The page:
Lets Talk About Karachi

Karachi is a city by the sea. The thought of a city being lulled to sleep by the low and high tides of the sea water is somewhat fascinating. Thinking of Karachi one does get some romantic vibes, and I m hoping this isn’t just me. The seaside, the sand in your feet, the sun rising and falling far into the sea, all sounds like magical moments from a film.

Sadly, our beloved city has gained attention more for its troubled history, violence, lack of security than anything else.

 City of Lights

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Statistically, it is the biggest city of Pakistan and also considered one of the biggest in the world. With a population of 21.1 million, it is almost double that of Lahore’s (11.1 million). Karachi has had some golden moments. It had a reputation for being advanced and prospering. The future looked bright, a metropolis of the opportunities.

However the city of lights has come to be tarnished by not one but many reasons.

Heavy Traffic

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Traffic load is one of the most serious problems in the city. Well you would say that Lahore isn’t exactly traffic problem free. However, in comparison, Karachi is hit hard by traffic load. Public transportation is not meant to take that much load. This issue ignited when local government didn’t focus on development of proper infrastructure in past. Recently initiated Green Line project may become a sigh of relief for Karachiites, hopefully.

Water Crises

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Water Crises in Karachi are due to many factors. Current water resources are not enough to meet the demands of escalating population. Due to poor water quality and irresponsibility, three-quarters of Karachi population do not pay the water bills, according to KWSB.  According to a report by Pakistan Council of Research in Water Resources (PCRWR), about 200,000 children in Pakistan die every year of diarrhea alone. By the end of 2020, the population of Karachi is expected to grow upto 23 million, increasing the demand of water to 1242 MGD. Contamination of underground water due to unplanned urbanization and industrialization is one of the problems.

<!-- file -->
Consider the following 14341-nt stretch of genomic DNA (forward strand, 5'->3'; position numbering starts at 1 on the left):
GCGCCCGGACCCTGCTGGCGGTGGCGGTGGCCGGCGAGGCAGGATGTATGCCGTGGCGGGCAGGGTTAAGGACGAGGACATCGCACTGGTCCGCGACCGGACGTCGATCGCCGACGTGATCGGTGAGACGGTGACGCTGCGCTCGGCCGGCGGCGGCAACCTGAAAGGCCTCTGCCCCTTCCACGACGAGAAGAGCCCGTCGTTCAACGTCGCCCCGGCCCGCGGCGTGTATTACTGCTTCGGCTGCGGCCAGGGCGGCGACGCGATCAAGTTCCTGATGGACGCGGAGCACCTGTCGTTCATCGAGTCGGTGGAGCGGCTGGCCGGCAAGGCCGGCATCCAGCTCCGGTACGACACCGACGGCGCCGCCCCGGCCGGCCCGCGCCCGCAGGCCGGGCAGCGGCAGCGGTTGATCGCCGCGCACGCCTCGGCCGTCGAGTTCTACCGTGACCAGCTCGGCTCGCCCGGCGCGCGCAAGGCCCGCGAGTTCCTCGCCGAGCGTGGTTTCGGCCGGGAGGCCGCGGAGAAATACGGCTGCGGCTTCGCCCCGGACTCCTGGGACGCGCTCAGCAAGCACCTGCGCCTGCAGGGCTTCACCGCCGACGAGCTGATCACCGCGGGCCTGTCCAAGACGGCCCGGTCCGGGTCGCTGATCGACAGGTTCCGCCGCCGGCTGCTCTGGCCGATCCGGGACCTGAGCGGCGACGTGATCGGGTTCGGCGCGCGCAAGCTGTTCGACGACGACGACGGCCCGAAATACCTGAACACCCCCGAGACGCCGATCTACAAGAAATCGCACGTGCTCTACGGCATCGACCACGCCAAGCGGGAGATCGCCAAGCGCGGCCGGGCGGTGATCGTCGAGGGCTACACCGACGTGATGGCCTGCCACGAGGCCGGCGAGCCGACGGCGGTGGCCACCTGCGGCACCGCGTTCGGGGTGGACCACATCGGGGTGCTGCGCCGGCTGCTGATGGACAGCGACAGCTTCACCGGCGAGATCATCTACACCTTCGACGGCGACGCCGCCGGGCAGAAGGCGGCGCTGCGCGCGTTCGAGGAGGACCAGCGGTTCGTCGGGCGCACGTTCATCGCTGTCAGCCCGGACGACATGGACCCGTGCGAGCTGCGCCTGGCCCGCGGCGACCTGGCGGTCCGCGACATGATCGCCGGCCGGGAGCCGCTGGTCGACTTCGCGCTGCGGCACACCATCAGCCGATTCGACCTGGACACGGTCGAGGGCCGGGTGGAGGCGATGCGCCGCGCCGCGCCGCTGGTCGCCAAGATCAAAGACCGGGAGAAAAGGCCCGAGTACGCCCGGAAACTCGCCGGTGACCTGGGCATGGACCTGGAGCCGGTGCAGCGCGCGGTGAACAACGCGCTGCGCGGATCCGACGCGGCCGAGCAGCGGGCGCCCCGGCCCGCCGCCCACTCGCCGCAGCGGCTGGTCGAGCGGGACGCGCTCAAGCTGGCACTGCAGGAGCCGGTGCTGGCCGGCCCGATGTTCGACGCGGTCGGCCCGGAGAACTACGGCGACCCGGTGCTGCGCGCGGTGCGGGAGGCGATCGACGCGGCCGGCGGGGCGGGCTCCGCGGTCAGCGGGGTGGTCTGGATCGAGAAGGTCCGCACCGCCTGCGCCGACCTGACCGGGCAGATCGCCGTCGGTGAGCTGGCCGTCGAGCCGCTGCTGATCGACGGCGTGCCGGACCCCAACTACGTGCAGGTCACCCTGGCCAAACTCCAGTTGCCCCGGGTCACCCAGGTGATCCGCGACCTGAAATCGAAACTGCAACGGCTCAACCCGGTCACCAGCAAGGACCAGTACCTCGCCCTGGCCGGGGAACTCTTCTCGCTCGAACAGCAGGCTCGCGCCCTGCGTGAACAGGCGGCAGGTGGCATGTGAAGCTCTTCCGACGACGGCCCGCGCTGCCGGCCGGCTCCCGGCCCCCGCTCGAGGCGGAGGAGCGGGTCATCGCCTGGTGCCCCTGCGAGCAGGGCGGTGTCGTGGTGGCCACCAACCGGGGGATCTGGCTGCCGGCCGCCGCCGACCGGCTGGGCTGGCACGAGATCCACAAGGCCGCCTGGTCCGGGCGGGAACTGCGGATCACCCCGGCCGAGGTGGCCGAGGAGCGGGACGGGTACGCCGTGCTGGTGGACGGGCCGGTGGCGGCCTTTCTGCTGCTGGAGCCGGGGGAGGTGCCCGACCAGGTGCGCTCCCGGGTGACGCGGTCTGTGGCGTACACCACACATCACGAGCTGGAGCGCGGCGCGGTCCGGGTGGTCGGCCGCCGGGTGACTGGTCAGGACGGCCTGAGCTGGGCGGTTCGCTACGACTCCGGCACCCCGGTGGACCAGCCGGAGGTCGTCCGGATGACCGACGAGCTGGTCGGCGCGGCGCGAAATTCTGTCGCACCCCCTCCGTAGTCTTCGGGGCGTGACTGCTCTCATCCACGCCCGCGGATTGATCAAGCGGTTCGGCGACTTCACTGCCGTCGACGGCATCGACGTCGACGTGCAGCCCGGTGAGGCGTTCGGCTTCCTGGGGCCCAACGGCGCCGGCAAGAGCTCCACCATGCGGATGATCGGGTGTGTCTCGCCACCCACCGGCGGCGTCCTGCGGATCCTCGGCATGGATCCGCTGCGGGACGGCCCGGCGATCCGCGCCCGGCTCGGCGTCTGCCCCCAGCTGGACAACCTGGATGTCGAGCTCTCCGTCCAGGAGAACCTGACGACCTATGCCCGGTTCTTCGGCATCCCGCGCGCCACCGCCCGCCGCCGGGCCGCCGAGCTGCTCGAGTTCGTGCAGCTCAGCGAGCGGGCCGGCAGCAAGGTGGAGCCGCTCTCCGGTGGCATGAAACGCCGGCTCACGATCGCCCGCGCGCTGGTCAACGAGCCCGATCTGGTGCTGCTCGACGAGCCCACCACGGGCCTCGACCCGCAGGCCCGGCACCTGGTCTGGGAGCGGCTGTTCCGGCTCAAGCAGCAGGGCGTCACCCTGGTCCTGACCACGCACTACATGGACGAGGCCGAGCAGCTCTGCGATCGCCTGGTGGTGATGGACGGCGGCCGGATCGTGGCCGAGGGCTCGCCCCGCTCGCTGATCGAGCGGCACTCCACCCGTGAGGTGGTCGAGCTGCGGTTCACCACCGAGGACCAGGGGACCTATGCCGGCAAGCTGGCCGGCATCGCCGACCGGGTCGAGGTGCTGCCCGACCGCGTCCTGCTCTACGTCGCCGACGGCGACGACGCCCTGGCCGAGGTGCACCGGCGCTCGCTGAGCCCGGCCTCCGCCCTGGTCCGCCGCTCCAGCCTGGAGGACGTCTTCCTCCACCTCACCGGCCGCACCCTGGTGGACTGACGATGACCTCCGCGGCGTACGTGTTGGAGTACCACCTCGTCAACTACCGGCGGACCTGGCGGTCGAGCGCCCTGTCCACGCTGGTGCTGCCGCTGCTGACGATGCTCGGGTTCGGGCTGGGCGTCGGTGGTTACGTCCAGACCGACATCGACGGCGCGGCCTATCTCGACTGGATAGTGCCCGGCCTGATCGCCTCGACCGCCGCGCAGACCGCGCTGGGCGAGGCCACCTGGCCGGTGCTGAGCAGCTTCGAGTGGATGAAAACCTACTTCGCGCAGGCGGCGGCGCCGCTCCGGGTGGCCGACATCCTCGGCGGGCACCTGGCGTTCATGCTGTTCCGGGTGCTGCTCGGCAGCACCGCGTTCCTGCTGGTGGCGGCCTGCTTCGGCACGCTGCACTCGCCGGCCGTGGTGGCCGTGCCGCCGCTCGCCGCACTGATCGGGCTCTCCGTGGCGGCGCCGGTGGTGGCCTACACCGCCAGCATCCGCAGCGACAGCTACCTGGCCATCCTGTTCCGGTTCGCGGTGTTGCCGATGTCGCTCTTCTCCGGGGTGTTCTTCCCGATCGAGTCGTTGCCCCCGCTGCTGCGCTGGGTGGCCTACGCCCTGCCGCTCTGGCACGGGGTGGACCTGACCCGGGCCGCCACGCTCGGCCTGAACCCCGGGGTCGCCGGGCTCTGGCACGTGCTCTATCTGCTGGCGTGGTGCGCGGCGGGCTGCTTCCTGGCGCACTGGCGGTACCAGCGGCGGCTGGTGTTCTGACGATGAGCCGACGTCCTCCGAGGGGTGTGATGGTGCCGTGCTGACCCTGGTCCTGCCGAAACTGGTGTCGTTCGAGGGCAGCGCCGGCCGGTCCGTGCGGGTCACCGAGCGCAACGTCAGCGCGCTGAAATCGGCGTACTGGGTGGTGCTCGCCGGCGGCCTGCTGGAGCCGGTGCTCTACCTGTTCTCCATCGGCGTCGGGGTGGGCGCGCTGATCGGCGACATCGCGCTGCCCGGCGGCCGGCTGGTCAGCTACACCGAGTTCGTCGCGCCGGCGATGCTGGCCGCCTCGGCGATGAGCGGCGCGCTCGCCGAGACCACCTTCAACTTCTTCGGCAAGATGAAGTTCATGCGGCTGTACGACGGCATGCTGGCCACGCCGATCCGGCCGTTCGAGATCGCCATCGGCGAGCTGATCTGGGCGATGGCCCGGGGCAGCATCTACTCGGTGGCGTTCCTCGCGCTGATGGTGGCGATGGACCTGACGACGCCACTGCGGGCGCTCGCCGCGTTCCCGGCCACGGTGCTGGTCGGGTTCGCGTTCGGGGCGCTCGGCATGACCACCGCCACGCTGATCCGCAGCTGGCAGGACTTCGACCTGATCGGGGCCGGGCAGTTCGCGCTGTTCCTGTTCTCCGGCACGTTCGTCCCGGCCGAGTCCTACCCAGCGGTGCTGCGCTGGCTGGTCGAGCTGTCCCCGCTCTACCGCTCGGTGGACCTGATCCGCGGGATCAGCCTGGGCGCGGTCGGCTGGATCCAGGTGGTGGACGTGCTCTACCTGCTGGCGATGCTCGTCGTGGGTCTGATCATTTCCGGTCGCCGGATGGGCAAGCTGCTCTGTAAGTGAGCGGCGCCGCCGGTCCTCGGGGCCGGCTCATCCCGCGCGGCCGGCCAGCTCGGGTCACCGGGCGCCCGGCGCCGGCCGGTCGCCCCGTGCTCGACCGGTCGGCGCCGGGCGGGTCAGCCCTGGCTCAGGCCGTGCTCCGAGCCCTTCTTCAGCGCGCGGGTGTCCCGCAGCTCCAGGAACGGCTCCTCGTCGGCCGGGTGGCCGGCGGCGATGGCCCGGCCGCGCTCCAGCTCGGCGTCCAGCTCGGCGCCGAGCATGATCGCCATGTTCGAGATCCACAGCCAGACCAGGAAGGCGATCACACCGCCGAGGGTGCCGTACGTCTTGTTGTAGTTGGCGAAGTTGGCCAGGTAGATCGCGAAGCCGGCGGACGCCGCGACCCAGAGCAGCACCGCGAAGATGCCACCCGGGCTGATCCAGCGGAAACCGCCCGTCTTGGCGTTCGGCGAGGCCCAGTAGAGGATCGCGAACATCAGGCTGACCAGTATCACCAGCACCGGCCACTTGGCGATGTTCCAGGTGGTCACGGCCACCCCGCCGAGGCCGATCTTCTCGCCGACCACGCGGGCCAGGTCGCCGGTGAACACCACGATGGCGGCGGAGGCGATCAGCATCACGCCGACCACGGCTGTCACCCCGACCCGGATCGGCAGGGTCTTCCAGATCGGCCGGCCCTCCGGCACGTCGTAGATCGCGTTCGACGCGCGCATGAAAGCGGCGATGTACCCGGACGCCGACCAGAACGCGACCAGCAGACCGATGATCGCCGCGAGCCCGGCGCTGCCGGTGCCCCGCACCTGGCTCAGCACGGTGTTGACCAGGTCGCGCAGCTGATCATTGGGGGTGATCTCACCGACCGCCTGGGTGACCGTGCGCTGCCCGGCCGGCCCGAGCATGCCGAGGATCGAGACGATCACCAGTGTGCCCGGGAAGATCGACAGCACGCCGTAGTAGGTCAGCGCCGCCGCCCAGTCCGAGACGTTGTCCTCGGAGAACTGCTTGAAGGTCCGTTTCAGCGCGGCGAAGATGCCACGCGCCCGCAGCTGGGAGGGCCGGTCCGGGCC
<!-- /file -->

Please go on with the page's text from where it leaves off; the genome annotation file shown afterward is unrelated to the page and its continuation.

According to an article published last year, 91% of the water is unfit for human consumption in Karachi.

To read details and statistics about sampled water found to be contaminated, read here

Waste Piles in the City

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It is basic civic sense to maintain one’s area, city, region etc. However, as Pakistanis we unfortunately lack a collective sense of cleanliness. What happens outside our homes is none of our business. In this selfish agenda of keeping only our home domains clean, we forget that at the end of the day, we inhale the same air. The same air that gets affected by the piles of trash we contribute in making big. Karachi faces this problem as well.

Despite being an economic hub, Karachi seems to be neglected when it comes to waste management. Open Sewage drains and garbage dumps are a common sight all over Pakistan. But some cities are hit hard.

As per research, per capital production of waste in Karachi is 1.21 kg per day. In 2014, Sindh Assembly passed a Solid Waste Management Board Act. According to this, improved coordination and employ 3rd party contractors to better manage the solid waste. But as most things, nothing constructive seems to have come out of the Act. Sindh government controls waste management. They give tenders to different contractors to manage different forms of waste across Karachi. There also some Chinese contractor companies to manage the South and East districts of the city. Part of the plan is to also produce electricity from the waste.

To read something interesting on Karachi, read this by Nadeem F. Paracha.

Despite all these and many other problems that envelope Karachi today, we hope that Sindh government will take some solid steps to cater to them. Who can forget the not so old incident of uncovered man holes of Karachi. Do you guys remember ex CM Qaim Ali Shah came under fire for that?

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